By Andy Freeberg
April 8, 2021
A Q&A with Anders Brown, outgoing chair of ME’s External Advisory Board.
Mechanical engineering is a versatile engineering degree, and the department takes pride in training alumni who go on to a wide array of impressive careers and pursuits. Anders Brown (BSME ’92, MSME ‘94) is one such alumnus. Brown is a Seattle-area leader in implementing technology solutions for companies big and small and is currently Managing Director at Tegria, a healthcare solutions company launched by Providence Health & Services last year. The outgoing chair of the department’s External Advisory Board (EAB), Brown has also played a critical role in helping boost ME’s connections with industry to create new opportunities for students. He spoke with ME’s Andy Freeberg to tell his story and explain why the EAB is excited about the future of the department.
Why did you originally choose ME and how did it prepare you for your career?
Like a lot of ME students, I was always into math and science and that’s what initially led me to the major. But as I got deeper into it, I found I enjoyed it more and more. So much in fact that I stayed on and got my master’s degree working with Professor Joseph Garbini on systems and controls.
My first job after my master’s was at a company that designed and manufactured printed circuit boards and through that I became enthralled with the software industry of the mid-90s – in particular, the new ways software could be applied to business. That passion led me to Microsoft where I worked across multiple product management, planning and strategy roles. In 2005 I decided to try applying those experiences as an entrepreneur – starting a consulting company that built software systems for large companies.
What I always tell students is that no matter what you end up doing, engineering teaches you how to solve problems. It’s a cliché, but it’s true. Understanding boundary conditions, knowing what pieces you can and can’t move, and thinking about what output you are optimizing for, those are the kinds of things that set me up well and I think apply across almost any pursuit.
How did you reconnect with the department?
When I moved back to Seattle to work at Microsoft, I reached out to Professor Garbini. That eventually led to an invite to join the EAB, which at the time mainly gave ME a mechanism for getting advice from outside professionals on decisions affecting the department. Around 2017 I had the idea that we should build it up and do more – we have this huge ecosystem around Seattle, tons of passionate alumni who want to give back and a great department that can plug things together. I had a discussion with Professor Reinhall and he asked if I’d be willing to lead that effort myself, and here I am.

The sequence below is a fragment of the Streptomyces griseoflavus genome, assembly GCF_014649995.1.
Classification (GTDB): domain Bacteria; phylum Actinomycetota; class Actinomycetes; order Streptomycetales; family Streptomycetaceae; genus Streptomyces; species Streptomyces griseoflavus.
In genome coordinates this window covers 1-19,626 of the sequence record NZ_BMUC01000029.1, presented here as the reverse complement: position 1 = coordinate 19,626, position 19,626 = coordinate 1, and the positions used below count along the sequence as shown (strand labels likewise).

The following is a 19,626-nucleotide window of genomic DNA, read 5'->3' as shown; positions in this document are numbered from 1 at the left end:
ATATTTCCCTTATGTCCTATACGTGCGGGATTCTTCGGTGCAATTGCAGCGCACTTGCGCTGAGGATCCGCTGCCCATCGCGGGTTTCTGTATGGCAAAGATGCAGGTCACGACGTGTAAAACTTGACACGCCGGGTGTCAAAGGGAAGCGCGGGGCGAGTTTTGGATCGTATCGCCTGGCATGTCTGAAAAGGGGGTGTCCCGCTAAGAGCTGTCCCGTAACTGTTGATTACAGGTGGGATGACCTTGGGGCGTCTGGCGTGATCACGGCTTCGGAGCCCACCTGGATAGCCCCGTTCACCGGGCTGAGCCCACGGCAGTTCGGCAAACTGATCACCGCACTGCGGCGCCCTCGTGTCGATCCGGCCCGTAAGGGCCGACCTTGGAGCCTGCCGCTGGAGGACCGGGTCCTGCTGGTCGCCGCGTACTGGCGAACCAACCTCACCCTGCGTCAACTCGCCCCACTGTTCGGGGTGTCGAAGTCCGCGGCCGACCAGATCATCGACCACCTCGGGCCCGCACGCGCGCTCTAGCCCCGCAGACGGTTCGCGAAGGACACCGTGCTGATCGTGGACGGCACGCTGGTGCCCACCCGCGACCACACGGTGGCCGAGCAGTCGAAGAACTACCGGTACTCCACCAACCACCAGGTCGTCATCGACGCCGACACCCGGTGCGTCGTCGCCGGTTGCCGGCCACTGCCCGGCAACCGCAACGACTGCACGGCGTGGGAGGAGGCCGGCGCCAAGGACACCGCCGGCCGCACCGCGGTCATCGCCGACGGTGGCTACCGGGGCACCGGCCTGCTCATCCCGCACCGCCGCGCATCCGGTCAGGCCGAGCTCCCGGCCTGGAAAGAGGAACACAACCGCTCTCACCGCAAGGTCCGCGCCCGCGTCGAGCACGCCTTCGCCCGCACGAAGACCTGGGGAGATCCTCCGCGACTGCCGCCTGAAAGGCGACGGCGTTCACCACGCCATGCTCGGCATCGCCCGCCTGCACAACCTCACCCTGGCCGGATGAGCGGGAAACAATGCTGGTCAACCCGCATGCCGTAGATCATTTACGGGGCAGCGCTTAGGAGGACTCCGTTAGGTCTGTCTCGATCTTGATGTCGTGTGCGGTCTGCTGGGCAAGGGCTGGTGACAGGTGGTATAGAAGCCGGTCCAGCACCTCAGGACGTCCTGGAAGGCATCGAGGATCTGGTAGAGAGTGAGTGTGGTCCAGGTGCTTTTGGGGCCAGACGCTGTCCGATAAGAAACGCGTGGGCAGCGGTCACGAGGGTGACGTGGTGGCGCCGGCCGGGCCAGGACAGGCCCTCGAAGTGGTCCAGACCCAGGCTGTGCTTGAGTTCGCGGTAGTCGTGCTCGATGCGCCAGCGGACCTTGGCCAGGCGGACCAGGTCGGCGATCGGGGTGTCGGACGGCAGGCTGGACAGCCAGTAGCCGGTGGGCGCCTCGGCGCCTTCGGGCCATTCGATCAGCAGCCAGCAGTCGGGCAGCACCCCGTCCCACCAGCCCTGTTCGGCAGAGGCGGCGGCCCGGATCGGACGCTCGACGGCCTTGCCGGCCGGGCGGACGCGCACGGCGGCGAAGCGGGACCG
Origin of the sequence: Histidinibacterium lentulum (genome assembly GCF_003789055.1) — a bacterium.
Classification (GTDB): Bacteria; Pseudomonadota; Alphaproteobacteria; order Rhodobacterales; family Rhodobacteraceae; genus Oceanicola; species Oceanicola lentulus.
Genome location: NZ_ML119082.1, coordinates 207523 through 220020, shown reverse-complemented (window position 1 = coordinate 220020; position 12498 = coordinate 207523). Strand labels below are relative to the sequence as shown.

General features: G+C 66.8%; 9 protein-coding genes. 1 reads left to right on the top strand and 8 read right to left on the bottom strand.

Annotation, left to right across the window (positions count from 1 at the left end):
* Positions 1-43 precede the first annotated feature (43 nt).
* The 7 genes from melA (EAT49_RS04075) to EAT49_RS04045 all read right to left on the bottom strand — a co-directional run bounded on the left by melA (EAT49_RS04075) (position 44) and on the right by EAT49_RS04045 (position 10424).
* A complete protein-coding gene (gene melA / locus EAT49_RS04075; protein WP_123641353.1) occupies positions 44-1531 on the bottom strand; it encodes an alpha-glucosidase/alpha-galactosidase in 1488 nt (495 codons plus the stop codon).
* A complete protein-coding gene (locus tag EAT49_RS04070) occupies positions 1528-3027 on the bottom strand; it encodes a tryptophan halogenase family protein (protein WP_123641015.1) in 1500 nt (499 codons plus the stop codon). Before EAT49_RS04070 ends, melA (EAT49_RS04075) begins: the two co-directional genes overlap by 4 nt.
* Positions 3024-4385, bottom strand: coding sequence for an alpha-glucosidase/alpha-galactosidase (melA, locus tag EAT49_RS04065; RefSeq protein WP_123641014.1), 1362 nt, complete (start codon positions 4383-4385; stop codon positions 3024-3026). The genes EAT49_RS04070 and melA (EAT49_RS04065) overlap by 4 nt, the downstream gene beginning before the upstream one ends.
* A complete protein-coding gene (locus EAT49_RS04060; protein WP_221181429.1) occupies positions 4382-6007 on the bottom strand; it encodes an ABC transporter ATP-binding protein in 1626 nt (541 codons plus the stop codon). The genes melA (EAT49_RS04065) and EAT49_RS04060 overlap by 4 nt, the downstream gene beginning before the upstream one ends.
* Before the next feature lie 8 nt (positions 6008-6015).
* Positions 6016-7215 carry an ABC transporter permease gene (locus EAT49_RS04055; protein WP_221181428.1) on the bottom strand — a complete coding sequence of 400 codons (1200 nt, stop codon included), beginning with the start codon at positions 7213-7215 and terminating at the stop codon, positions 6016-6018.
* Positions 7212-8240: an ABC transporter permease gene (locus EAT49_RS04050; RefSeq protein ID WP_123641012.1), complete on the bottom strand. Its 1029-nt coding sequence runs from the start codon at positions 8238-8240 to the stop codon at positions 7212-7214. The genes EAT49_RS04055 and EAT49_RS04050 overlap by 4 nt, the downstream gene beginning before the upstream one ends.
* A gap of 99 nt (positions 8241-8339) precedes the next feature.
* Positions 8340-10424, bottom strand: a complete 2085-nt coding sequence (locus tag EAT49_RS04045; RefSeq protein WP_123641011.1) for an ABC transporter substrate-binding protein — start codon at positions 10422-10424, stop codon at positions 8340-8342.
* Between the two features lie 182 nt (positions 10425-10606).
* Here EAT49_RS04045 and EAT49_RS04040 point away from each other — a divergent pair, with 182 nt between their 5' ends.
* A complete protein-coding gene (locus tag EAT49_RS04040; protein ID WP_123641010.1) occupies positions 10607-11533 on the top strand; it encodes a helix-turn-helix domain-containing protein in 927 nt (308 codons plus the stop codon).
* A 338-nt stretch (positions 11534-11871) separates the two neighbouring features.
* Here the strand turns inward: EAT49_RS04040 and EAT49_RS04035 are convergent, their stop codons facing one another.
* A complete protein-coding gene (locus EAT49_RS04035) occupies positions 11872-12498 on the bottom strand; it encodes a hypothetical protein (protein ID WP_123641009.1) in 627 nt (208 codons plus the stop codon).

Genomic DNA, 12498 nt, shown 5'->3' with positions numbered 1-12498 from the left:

What is the EAB doing and how does it affect the department?
What we did about three years ago was set ourselves up into committees to focus on three specific areas. One is recruiting and governance for the EAB itself – self-managing the board, getting the best people on it and making sure we have the advisors and infrastructure to be successful.
The second is reaching out to get more industry engagement and innovation. Seattle has such an incredible set of industry players; how do we plug that into the department? How do we replicate the success of projects like the Boeing Advanced Research Center and PACCAR Advanced Research Center?
The last committee is focused on how we can do a better job getting across the importance of ME as a discipline. Mechanical engineering has been challenged by needing to transition from the dominant narrative of the 80s and 90s where it was about nuts and bolts to today where it’s everywhere in all kind of emerging areas. The promotion and advocacy committee wants to make sure we tell the right story to the state and to the nation about the value of mechanical engineers to society.
Do you have any advice for alumni thinking about getting more involved?
Please do! Anything matters – time, talent or treasure. Pay attention to the speaker series and different things happening on campus. Engaging is a currency of giving back.
Never underestimate the little things and remember that your story itself is an important treasure. Reflecting your energy and passion to young people considering these careers is incredibly meaningful. For me it all stems from a love of engineering and academics, but it’s a lot of fun, too.